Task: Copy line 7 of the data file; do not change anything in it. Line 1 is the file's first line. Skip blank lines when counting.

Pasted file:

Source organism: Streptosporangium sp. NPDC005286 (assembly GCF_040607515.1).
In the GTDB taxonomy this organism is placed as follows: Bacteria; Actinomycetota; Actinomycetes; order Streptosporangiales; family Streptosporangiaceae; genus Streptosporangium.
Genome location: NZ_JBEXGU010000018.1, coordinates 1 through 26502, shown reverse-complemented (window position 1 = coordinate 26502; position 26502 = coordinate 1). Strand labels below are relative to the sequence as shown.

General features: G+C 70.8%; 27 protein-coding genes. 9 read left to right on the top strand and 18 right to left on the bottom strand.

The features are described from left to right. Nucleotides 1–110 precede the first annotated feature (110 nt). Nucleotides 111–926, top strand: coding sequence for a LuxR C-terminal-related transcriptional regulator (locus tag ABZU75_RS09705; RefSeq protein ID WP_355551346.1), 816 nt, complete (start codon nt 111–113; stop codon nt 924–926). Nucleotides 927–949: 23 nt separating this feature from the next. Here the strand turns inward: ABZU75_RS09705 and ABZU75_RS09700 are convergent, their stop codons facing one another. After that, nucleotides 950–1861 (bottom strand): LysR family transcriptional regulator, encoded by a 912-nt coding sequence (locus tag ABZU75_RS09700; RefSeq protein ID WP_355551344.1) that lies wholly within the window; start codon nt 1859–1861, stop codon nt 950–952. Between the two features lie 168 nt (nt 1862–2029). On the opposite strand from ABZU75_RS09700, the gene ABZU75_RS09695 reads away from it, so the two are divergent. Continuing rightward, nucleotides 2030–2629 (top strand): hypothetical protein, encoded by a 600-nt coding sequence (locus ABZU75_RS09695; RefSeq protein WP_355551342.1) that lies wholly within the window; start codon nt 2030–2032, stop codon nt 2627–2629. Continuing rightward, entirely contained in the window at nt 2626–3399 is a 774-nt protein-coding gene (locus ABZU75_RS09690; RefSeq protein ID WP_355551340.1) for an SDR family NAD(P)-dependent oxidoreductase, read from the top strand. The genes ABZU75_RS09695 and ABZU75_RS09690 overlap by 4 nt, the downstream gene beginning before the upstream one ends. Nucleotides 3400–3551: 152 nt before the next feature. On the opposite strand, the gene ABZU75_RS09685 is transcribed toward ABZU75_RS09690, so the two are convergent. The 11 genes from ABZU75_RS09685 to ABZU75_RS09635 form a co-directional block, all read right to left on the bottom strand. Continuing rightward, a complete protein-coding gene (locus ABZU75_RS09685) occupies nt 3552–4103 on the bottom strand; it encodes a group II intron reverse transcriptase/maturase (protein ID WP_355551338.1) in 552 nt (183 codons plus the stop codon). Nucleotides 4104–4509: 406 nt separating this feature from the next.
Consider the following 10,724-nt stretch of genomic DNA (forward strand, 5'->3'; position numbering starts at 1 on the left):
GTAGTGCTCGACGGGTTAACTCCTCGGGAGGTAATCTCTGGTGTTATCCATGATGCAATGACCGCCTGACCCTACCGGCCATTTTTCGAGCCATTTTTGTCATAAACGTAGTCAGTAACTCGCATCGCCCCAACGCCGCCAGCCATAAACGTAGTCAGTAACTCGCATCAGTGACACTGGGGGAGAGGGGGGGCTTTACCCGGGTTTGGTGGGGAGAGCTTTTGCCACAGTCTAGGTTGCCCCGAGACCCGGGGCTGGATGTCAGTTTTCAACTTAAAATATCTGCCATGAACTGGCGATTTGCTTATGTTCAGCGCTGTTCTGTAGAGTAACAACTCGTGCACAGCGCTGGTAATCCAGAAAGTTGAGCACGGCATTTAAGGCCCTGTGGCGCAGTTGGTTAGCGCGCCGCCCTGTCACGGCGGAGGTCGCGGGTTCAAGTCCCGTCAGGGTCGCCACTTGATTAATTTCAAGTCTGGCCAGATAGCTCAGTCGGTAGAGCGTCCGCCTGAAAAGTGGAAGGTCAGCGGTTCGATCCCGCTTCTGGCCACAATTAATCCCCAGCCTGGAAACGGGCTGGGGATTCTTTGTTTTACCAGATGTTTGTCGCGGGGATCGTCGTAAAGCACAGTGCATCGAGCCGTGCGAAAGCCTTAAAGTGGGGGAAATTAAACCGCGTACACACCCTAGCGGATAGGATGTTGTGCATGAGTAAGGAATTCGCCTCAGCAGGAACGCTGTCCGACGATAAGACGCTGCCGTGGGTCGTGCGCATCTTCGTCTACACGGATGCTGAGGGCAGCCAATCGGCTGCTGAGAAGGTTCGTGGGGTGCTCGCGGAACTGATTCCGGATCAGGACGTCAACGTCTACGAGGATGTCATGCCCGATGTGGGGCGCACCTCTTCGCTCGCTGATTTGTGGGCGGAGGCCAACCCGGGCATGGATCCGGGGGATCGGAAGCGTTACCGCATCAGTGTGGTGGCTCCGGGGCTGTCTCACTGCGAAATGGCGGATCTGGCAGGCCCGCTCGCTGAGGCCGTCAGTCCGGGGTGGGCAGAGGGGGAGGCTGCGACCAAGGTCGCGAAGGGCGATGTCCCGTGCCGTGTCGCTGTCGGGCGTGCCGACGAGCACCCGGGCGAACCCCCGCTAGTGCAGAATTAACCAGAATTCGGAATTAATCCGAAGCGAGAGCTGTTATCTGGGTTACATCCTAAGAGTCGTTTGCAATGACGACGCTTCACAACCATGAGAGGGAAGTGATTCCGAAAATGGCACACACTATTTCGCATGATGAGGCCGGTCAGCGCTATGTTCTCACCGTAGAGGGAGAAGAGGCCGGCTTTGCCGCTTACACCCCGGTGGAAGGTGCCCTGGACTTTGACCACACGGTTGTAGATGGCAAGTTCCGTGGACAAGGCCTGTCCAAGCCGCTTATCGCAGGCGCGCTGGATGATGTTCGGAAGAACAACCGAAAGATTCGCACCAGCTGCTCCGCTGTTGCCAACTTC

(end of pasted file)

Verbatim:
GTAGTGCTCGACGGGTTAACTCCTCGGGAGGTAATCTCTGGTGTTATCCATGATGCAATGACCGCCTGACCCTACCGGCCATTTTTCGAGCCATTTTTGTCATAAACGTAGTCAGTAACTCGCATCGCCCCAACGCCGCCAGCCATAAACGTAGTCAGTAACTCGCATCAGTGACACTGGGGGAGAGGGGGGGCTTTACCCGGGTTTGGTGGGGAGAGCTTTTGCCACAGTCTAGGTTGCCCCGAGACCCGGGGCTGGATGTCAGTTTTCAACTTAAAATATCTGCCATGAACTGGCGATTTGCTTATGTTCAGCGCTGTTCTGTAGAGTAACAACTCGTGCACAGCGCTGGTAATCCAGAAAGTTGAGCACGGCATTTAAGGCCCTGTGGCGCAGTTGGTTAGCGCGCCGCCCTGTCACGGCGGAGGTCGCGGGTTCAAGTCCCGTCAGGGTCGCCACTTGATTAATTTCAAGTCTGGCCAGATAGCTCAGTCGGTAGAGCGTCCGCCTGAAAAGTGGAAGGTCAGCGGTTCGATCCCGCTTCTGGCCACAATTAATCCCCAGCCTGGAAACGGGCTGGGGATTCTTTGTTTTACCAGATGTTTGTCGCGGGGATCGTCGTAAAGCACAGTGCATCGAGCCGTGCGAAAGCCTTAAAGTGGGGGAAATTAAACCGCGTACACACCCTAGCGGATAGGATGTTGTGCATGAGTAAGGAATTCGCCTCAGCAGGAACGCTGTCCGACGATAAGACGCTGCCGTGGGTCGTGCGCATCTTCGTCTACACGGATGCTGAGGGCAGCCAATCGGCTGCTGAGAAGGTTCGTGGGGTGCTCGCGGAACTGATTCCGGATCAGGACGTCAACGTCTACGAGGATGTCATGCCCGATGTGGGGCGCACCTCTTCGCTCGCTGATTTGTGGGCGGAGGCCAACCCGGGCATGGATCCGGGGGATCGGAAGCGTTACCGCATCAGTGTGGTGGCTCCGGGGCTGTCTCACTGCGAAATGGCGGATCTGGCAGGCCCGCTCGCTGAGGCCGTCAGTCCGGGGTGGGCAGAGGGGGAGGCTGCGACCAAGGTCGCGAAGGGCGATGTCCCGTGCCGTGTCGCTGTCGGGCGTGCCGACGAGCACCCGGGCGAACCCCCGCTAGTGCAGAATTAACCAGAATTCGGAATTAATCCGAAGCGAGAGCTGTTATCTGGGTTACATCCTAAGAGTCGTTTGCAATGACGACGCTTCACAACCATGAGAGGGAAGTGATTCCGAAAATGGCACACACTATTTCGCATGATGAGGCCGGTCAGCGCTATGTTCTCACCGTAGAGGGAGAAGAGGCCGGCTTTGCCGCTTACACCCCGGTGGAAGGTGCCCTGGACTTTGACCACACGGTTGTAGATGGCAAGTTCCGTGGACAAGGCCTGTCCAAGCCGCTTATCGCAGGCGCGCTGGATGATGTTCGGAAGAACAACCGAAAGATTCGCACCAGCTGCTCCGCTGTTGCCAACTTC